Sunday, May 15, 2016

A Tour of the Icheon Traditional Korean Kiln

My dear Korean friend and I took the bus today to the 30th annual Icheon Ceramics Festival. When I stopped to take a photo of the large traditional kiln, a man immediately came up to us and invited us to go with him for a personalized tour. With near giddy excitement, he eagerly shared with us (in Korean) some information about the traditional Korean kiln firing process. Through my friend Hae Jung who interpreted for me, I learned that the firing process is about 20 hours and gets to around 1,200°C.
Our guide was an assistant to a Korean ceramics master. He explained that pine wood is used to heat the kiln. It sounded like the sap of the pine wood is particularly conducive to the firing process. The mounded shape enables air to naturally circulate. The kiln is sloped upward, so as to draw the smoke up the chimney. After the kiln section is loaded with pieces, the opening is closed with bricks. An opening enables checking of the temperature. He was very partial to the traditional kiln firing method and believed it resulted in higher quality ceramics. He also added that the Chinese were very impressed by Korean ceramics and during the Goryeo dynasty, the Chinese came over to Korea to learn about its advanced ceramics techniques.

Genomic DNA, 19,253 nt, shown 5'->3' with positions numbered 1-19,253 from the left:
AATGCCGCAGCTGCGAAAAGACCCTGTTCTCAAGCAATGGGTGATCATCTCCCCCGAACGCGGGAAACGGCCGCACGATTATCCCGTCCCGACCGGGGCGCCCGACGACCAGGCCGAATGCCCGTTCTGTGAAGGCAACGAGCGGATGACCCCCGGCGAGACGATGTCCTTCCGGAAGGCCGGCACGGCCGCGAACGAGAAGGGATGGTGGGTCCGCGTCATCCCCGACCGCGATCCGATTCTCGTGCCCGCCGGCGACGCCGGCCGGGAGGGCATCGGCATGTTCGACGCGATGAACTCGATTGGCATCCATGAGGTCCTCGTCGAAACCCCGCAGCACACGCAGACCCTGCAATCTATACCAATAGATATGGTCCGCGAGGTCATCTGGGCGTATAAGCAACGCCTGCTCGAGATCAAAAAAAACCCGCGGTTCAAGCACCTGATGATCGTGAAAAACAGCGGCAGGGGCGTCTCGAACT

After a little while, some people began gathering near the kiln. Many were wearing gloves and eagerly watched on as one man took a knife to loosen the bricks around one opening. After the bricks were removed, a man went inside and began unloading the kiln. Gloved artists were giddy with excitement as their pieces were pulled out.

This man inspected one of his master's pieces, which was damaged by high temperature. 
Thankfully, most fared much better. These white porcelain pieces reminded me of the revered baekja pieces dating back to the 14th century.
Our guide remarked that during his visit to the USA, he was treated with kindness and found Americans to be very helpful. He wanted us to come again so he could give us an even more thorough tour and even meet his ceramics Master, followed by lunch. Alas, as my departure is just a few weeks away, I don't think this will be possible. I'm grateful for this tour and will add it to my list of wonderful experiences in Korea.

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